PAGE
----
Tuesday, June 17, 2008

The Mercury 13


Janet Christine Dietrich left the Earth this month. In 1961 Dietrich (left) was one of 13 women given the same tests as men to become American astronauts. Dietrich was a pilot with 12,000 lifetime hours behind the stick. She won trophies in air races throughout the 1940's and 1950's. Despite passing all the same tests as the men, Dietrich and her sisters were never given the chance to reach Space.

Dietrich and her twin sister Marion (right) earned their student pilot certificates at age 16. After graduating from college Janet became chief pilot of Cessna. The twins won the first Chico-San Mateo Air Race in 1947, and placed second in the Women's Transcontinental Air Race ("Powder Puff Derby") in 1951. In 1960 Janet became the first American woman to earn an Airlkine Transport Pilot License.

In 1961 famed aviator Jacqueline Cochrane started a program to test women as astronauts. Janet, Marion and 11 others were invited to the Lovelace Clinic in Alburquerque where NASA astronauts were screened. The women passed the same rigorous tests as the men. Despite their success, the program was ended in 1961 without explanation. No American women reached orbit until 1983, and no woman has been beyond LEO.

Today most people agree that women can meet the same standards as men. Today women in aviation and science still face entrenched sexism. Despite the challenges, women have proven themselves in every field from piloting to physics. When men travel again to the Moon women will go too. If humanity is to reach Space, women must be part of the equation.

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7 Comments:

Blogger Kea said...

Today most people agree that women can meet the same standards as men.

Not in my experience. Although most PC cowards wouldn't admit it to your face.

11:40 AM  
Blogger L. Riofrio said...

Being in science, we encounter even more sexism than usual. Hang in there, we are winning.

1:26 PM  
Blogger CarlBrannen said...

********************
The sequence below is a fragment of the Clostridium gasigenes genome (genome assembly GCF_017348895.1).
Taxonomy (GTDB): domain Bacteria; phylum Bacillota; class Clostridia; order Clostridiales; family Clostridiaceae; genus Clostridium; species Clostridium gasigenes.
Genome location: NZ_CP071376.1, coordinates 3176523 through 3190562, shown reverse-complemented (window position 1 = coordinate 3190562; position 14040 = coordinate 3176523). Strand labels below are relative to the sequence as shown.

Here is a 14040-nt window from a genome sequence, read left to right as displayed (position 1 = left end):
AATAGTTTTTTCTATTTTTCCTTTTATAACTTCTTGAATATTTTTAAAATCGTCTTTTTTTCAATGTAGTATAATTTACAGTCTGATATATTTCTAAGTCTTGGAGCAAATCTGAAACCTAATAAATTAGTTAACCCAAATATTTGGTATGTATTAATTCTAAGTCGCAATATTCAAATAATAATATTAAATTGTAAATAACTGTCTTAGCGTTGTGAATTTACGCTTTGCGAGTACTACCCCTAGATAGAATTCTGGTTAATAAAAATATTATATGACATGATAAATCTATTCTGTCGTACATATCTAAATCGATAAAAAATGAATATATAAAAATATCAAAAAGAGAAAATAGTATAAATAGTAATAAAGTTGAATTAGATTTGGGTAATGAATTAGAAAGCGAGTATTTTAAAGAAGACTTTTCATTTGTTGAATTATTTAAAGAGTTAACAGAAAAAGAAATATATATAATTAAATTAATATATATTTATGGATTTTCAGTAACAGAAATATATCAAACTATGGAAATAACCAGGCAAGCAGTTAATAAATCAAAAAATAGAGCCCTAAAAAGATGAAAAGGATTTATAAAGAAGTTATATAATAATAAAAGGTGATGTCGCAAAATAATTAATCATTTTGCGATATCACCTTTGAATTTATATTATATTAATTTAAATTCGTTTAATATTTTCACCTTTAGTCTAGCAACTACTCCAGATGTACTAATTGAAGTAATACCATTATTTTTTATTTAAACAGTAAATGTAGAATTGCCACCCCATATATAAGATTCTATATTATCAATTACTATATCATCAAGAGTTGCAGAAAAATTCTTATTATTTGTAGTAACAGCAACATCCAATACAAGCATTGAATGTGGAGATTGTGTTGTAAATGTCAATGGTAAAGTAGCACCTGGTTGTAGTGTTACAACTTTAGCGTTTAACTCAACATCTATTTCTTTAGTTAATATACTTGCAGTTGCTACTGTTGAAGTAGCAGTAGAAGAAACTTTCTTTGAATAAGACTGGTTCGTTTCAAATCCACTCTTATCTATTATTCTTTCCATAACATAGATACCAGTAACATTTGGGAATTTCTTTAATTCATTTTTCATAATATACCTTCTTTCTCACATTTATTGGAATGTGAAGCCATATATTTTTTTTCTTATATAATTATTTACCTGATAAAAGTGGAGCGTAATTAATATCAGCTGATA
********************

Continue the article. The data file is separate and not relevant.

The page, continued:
After thinking about this for a while, I decided that what rankles me is not so much the assumption that women are not competent, instead it's the assumption that men are. I think everyone should have to prove themselves.

7:37 PM  
Blogger nige said...

This comment has been removed by the author.

12:34 AM  
Blogger nige said...

NASA would either have had to send women-only missions into space, or mixed missions, which - in the extremely confined, cramped spacecraft of the 1960s - would have been distracting. After a few days confined in a spacecraft, even an innocent smile from a member of the opposite sex might be a serious distraction.

Maybe NASA were also worried about the risk of some claim of a scandal (imaginary or otherwise) in the media if any photos of astronauts in mixed missions smiling at one another were taken, detracting terribly from the real news of space exploration and science.

In addition, it was a high-risk project, probably far more risky than being a front-line soldier, and they probably feared the hostility of sexist newspaper editors and senators in the event of losing a spacecraft containing women, and being asked why they didn't send men instead.

1:02 AM  
Anonymous buy viagra said...

It is a shame that even in the NASA there was a kind of male patriarchalism. If those women passed the tests, they should have given the opportunity to reach Space as men did.

5:57 AM  
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